Building a test strategy is tricky. There are many moving parts, and every organization is different. Where do you start? What do you prioritize? In this webinar, Benjamin Bischoff, Test Automation Engineer at Trivago shares how they created and implemented an end-to-end test strategy for their main web application, and how it’s evolved ever since.
You can see the different kinds of end-to-end tests they run at various stages of their CI pipeline and their benefits. Benjamin also shares implementation challenges, and the many factors considered while shaping the strategy such as the technology, test environments, processes, development principles, etc.
Along the way, Benjamin was asked questions about the many whys and wherefores involved in the process. Here's a roundup of his answers:
If test automation is a product, who is the product owner, and who are the clients?
Test automation should be treated as a product—with the same care as the application under test. Like application code, test automation needs to be maintained, refactored, tested, and documented thoroughly. In our setup, the main client as well as the product owner is the QA team, as they exactly know which features they require for doing their job, more efficiently.
What are your criteria for defining a test as flaky, and what kind of data is shown in the flakiness detection jobs?
Our tests are deterministic so they need to show the same result every time they run. If this is not the case and is caused by factors other than changes in the environment or external dependencies, we consider them flaky.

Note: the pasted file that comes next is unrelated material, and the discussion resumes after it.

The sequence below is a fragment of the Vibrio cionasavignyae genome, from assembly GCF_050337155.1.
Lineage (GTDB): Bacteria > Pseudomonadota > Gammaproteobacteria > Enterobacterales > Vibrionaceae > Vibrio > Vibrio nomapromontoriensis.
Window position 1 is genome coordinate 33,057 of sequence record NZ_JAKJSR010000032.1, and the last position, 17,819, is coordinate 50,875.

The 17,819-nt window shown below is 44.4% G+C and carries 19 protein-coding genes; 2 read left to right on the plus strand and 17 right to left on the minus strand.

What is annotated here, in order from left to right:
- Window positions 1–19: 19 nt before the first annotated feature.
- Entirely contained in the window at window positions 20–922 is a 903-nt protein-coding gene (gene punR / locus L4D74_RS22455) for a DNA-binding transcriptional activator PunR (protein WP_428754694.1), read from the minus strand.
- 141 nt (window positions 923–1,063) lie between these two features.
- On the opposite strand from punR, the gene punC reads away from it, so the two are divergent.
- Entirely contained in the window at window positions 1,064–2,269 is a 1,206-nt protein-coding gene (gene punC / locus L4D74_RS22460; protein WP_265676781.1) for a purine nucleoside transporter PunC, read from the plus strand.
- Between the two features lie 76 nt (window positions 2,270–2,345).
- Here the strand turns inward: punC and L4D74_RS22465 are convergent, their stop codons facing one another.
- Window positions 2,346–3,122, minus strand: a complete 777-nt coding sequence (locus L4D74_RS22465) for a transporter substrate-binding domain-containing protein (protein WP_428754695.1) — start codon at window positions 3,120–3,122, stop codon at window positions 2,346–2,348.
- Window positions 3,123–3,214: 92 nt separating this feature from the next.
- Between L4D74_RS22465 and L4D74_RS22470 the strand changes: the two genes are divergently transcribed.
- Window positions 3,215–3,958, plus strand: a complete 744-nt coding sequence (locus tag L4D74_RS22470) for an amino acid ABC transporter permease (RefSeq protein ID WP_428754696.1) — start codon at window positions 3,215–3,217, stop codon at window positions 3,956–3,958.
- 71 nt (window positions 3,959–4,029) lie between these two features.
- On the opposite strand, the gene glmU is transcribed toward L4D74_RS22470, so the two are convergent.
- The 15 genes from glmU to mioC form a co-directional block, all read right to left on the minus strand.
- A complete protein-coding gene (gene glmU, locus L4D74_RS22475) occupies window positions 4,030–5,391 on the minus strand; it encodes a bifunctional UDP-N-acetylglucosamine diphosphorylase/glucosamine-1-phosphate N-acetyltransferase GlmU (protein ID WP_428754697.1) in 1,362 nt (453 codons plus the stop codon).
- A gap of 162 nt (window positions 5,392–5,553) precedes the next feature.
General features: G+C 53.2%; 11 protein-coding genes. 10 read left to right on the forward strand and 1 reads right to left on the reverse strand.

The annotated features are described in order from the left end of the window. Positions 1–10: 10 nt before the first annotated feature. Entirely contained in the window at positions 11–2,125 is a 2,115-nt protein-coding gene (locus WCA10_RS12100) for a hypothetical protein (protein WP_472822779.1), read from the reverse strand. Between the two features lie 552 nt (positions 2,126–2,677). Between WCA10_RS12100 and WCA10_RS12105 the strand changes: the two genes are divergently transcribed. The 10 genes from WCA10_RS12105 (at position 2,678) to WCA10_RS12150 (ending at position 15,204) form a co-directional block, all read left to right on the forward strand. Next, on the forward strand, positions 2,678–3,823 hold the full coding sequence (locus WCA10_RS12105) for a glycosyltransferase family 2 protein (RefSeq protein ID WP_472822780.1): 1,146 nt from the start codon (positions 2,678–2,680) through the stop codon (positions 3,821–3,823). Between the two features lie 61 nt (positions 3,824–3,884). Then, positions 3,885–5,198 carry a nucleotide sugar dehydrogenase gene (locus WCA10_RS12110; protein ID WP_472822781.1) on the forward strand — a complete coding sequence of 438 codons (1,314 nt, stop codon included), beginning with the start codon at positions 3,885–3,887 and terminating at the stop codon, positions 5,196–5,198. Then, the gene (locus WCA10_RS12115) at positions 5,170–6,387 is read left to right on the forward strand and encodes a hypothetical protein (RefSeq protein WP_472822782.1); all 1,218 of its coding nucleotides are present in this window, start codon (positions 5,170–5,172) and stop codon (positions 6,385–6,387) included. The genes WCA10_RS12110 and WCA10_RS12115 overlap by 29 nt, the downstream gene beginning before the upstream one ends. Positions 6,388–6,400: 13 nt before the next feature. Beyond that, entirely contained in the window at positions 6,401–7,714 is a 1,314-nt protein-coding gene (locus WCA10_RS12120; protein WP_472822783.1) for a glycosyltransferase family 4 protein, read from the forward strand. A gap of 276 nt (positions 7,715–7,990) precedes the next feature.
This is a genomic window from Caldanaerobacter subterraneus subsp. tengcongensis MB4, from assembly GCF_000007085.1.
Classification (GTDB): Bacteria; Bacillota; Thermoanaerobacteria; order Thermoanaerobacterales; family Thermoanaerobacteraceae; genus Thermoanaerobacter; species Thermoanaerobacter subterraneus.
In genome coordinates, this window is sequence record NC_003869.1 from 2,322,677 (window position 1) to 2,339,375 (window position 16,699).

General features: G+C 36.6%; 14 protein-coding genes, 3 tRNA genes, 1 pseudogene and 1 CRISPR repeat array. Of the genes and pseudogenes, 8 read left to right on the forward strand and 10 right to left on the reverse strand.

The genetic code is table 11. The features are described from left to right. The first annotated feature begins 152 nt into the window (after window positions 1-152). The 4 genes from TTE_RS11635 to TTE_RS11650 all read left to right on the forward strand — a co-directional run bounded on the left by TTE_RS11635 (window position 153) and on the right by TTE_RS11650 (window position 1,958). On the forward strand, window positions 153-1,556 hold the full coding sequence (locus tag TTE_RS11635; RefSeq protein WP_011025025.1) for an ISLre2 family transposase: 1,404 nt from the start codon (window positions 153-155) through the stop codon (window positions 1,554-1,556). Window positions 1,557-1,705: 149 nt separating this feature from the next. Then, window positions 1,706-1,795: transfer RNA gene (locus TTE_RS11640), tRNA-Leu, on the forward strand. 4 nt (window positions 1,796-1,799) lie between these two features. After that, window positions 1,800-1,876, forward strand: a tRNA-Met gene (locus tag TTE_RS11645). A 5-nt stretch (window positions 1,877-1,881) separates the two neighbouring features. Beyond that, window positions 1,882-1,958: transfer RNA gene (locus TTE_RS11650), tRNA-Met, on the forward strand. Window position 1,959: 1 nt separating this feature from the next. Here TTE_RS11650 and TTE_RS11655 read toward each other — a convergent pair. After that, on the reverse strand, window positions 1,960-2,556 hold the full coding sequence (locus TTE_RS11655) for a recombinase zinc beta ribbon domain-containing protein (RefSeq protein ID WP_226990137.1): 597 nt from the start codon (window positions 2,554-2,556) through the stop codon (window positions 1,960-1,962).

In our flakiness detection jobs that run overnight, we collect data and visual cues from the successes and failures (run time, failure category, stack trace, performed and skipped steps, screenshots, video recordings, etc.) in each test scenario, so we can create a comprehensible dashboard from it.
Have you considered using a quarantine approach for dealing with flaky or failing tests?
We are, in fact, following such a process. If we encounter flaky or consistently failing tests, we skip them if they cannot be fixed right away. These are run and analyzed individually so we can determine the exact cause of failures, and fix or delete them as soon as possible.
How did you centralize exploratory and automated testing within the pipelines? Does QA have their own pipeline, separate from continuous integration?
Automation is a tool that enables better exploration, so we don't strictly separate the two. Along with the automated tests running in our common CI pipelines, QA has a separate pipeline that can be used to trigger and analyze tests on different browsers and devices. This can be used for test qualification, flakiness investigation or testing feature branches that are currently in development.
How do you do the test qualifications?
Whenever a new automated test scenario is created, we run it 100 times in a row via our QA pipeline. This is usually done against our staging environment which is very close to production. This way, we also ensure that it is properly runnable within our main CI pipeline later.
How do you identify which end-to-end paths to automate?